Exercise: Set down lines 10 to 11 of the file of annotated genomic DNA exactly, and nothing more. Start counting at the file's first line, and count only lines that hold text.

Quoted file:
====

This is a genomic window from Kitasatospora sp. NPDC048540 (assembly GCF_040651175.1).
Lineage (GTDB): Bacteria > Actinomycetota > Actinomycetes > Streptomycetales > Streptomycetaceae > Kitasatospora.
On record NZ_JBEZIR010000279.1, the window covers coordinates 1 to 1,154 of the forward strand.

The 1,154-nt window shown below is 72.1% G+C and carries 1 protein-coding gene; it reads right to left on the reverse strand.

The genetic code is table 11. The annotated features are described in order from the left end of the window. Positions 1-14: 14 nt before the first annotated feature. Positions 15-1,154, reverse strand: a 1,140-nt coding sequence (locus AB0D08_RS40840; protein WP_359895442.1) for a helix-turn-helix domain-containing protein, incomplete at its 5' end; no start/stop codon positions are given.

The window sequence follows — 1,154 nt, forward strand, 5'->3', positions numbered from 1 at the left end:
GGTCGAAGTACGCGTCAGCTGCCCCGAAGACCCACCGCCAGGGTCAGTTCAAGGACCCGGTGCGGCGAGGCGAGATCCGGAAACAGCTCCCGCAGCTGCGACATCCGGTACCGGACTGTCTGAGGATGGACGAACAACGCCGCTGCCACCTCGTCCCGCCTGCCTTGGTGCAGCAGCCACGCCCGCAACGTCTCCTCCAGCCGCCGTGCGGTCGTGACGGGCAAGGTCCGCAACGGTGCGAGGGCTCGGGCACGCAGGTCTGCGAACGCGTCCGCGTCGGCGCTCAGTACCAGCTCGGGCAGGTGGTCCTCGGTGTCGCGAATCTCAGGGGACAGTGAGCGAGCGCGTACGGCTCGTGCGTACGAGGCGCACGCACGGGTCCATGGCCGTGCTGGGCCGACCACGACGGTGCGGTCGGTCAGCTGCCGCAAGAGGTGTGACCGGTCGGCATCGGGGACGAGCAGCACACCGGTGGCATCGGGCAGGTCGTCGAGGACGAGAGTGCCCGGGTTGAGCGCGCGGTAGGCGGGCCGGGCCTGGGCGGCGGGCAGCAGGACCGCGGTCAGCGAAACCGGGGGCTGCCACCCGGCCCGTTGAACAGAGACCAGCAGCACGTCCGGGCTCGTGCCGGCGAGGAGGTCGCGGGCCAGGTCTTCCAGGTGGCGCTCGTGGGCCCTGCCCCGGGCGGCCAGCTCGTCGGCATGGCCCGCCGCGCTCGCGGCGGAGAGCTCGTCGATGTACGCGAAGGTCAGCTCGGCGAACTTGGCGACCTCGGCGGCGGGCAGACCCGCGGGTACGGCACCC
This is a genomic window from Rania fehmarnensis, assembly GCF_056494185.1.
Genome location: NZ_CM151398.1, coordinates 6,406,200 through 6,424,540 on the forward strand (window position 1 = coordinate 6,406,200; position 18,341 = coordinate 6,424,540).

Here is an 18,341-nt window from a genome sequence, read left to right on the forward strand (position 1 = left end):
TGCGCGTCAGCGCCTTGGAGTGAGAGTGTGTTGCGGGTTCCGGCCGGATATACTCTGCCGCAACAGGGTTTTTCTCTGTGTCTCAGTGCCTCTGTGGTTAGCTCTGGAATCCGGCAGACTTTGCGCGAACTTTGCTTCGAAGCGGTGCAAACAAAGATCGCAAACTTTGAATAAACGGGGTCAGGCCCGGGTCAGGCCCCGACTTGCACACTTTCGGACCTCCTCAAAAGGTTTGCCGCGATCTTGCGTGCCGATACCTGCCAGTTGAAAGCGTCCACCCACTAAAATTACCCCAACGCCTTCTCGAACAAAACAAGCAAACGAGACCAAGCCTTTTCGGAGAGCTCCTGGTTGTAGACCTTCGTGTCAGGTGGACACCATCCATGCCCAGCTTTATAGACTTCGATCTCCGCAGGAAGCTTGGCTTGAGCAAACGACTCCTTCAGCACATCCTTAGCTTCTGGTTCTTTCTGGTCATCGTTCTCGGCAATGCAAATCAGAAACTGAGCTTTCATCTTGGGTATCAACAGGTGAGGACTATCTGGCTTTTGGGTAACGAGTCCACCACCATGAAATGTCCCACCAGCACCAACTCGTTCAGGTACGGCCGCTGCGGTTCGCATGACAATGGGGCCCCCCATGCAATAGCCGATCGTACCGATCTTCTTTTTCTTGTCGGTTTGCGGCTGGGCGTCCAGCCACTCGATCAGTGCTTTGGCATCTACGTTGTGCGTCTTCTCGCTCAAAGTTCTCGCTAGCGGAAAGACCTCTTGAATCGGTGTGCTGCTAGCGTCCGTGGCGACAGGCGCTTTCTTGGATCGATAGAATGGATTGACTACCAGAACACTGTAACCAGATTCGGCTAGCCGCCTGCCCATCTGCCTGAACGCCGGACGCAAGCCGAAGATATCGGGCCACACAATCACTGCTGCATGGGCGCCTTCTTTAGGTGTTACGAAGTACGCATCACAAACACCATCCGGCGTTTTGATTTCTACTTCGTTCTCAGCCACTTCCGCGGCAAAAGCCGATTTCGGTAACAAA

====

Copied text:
Here is an 18,341-nt window from a genome sequence, read left to right on the forward strand (position 1 = left end):
TGCGCGTCAGCGCCTTGGAGTGAGAGTGTGTTGCGGGTTCCGGCCGGATATACTCTGCCGCAACAGGGTTTTTCTCTGTGTCTCAGTGCCTCTGTGGTTAGCTCTGGAATCCGGCAGACTTTGCGCGAACTTTGCTTCGAAGCGGTGCAAACAAAGATCGCAAACTTTGAATAAACGGGGTCAGGCCCGGGTCAGGCCCCGACTTGCACACTTTCGGACCTCCTCAAAAGGTTTGCCGCGATCTTGCGTGCCGATACCTGCCAGTTGAAAGCGTCCACCCACTAAAATTACCCCAACGCCTTCTCGAACAAAACAAGCAAACGAGACCAAGCCTTTTCGGAGAGCTCCTGGTTGTAGACCTTCGTGTCAGGTGGACACCATCCATGCCCAGCTTTATAGACTTCGATCTCCGCAGGAAGCTTGGCTTGAGCAAACGACTCCTTCAGCACATCCTTAGCTTCTGGTTCTTTCTGGTCATCGTTCTCGGCAATGCAAATCAGAAACTGAGCTTTCATCTTGGGTATCAACAGGTGAGGACTATCTGGCTTTTGGGTAACGAGTCCACCACCATGAAATGTCCCACCAGCACCAACTCGTTCAGGTACGGCCGCTGCGGTTCGCATGACAATGGGGCCCCCCATGCAATAGCCGATCGTACCGATCTTCTTTTTCTTGTCGGTTTGCGGCTGGGCGTCCAGCCACTCGATCAGTGCTTTGGCATCTACGTTGTGCGTCTTCTCGCTCAAAGTTCTCGCTAGCGGAAAGACCTCTTGAATCGGTGTGCTGCTAGCGTCCGTGGCGACAGGCGCTTTCTTGGATCGATAGAATGGATTGACTACCAGAACACTGTAACCAGATTCGGCTAGCCGCCTGCCCATCTGCCTGAACGCCGGACGCAAGCCGAAGATATCGGGCCACACAATCACTGCTGCATGGGCGCCTTCTTTAGGTGTTACGAAGTACGCATCACAAACACCATCCGGCGTTTTGATTTCTACTTCGTTCTCAGCCACTTCCGCGGCAAAAGCCGATTTCGGTAACAAA